Skyview Elementary celebrates Arbor Day with assembly and tree planting ceremony | MyWindsorNow.com

Skyview Elementary celebrates Arbor Day with assembly and tree planting ceremony

Kendall Krautsack
kkrautsack@greeleytribune.com

Members of Skyview Elementary's Roots and Shoots program braved the cold Friday to plant three trees in the school's outdoor classroom in anticipation of Arbor Day.

The after-school program teaches students about environmental learning and is popular at Skyview, with 80 students from first through fifth grades participating.

Students in the program planted three trees with the help of teachers, the town of Windsor, the town's parks and recreation department and members of Colorado State University's forestry program.

The kids took turns shoveling dirt onto trees' roots and then headed inside for an all-school assembly to celebrate Arbor Day.

Alison O'Connor, chair of the Windsor Tree Board, spoke to students about the history of Arbor Day and why trees are important for the community.

"Trees make our community pretty and trees help give us a sense of place," O'Connor said. "We want to make sure there are enough trees so everyone can enjoy them."

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Windsor Mayor Kristie Melendez then read the Arbor Day Proclamation as students helped her by filling in the word "whereas" when she called on them.

Melendez was then presented with a Tree City USA award, an award the town has received for 36 straight years.

Towns qualify for the award by meeting four standards: have a tree board, tree ordinances, a budget — each Windsor resident pays $2 to fund trees — and an Arbor Day celebration.

Students celebrated indeed when they were given tree seedlings to plant.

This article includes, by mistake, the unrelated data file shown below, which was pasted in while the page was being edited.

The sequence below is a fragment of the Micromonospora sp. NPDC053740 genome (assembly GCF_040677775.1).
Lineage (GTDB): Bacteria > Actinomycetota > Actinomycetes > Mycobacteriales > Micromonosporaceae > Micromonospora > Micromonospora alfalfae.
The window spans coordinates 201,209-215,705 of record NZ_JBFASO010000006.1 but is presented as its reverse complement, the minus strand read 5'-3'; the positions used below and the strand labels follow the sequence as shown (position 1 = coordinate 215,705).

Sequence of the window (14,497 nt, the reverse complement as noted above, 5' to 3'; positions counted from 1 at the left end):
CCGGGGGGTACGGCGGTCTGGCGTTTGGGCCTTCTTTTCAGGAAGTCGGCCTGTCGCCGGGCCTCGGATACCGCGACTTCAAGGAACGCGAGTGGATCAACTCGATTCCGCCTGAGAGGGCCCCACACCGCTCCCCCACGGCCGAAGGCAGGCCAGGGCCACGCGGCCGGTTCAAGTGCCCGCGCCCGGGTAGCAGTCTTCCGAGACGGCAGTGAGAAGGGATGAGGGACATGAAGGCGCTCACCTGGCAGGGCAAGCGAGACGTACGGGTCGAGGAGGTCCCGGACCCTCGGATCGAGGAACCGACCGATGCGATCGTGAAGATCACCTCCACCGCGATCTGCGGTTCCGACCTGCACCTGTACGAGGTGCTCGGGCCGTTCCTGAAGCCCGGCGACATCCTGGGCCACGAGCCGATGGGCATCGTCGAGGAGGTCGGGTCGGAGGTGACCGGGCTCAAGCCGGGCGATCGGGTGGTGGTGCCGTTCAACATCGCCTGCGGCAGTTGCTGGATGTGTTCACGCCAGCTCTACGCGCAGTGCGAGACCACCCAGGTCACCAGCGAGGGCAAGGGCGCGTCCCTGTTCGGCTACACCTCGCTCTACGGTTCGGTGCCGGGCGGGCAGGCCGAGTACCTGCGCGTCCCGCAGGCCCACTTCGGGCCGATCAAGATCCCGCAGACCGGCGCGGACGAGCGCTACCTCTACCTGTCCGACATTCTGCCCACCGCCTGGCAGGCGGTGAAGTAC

Board member Ivan Adams then asked students to raise their right hands and recite a pledge, which initiated all students as junior Tree Board members.

"In 20 years, you might come back and see how the trees have grown," Adams said. "Remember to take care of them, protect them and be proud of them."

Several students performed the song "Standing like a Tree," which includes wood instruments, part of the outdoor classroom.

And just when students thought it was time to go, Smokey the Bear made a surprise appearance. Students slapped Smokey's hand as they headed back to their classrooms as junior Tree Board members.

Arbor Day History

In 1875, Michigan native J. Sterling Morton relocated to Nebraska and noticed the landscape lacked trees. As a journalist, Morton spread agricultural information and his enthusiasm for trees to readers. Morton highlighted that trees were needed as windbreaks to keep soil in place, for fuel and building materials, and for shade from the sun. Morton first proposed a tree-planting holiday to be called “Arbor Day” at a meeting of the State Board of Agriculture. Prizes were offered to counties and individuals for planting the largest number of trees on that day. It was estimated that more than one million trees were planted in Nebraska on the first Arbor Day. Today the most common date for the state observance is the last Friday in April but a number of state Arbor Days are at other times to coincide with the best tree planting weather, from January and February in the south to May in the north.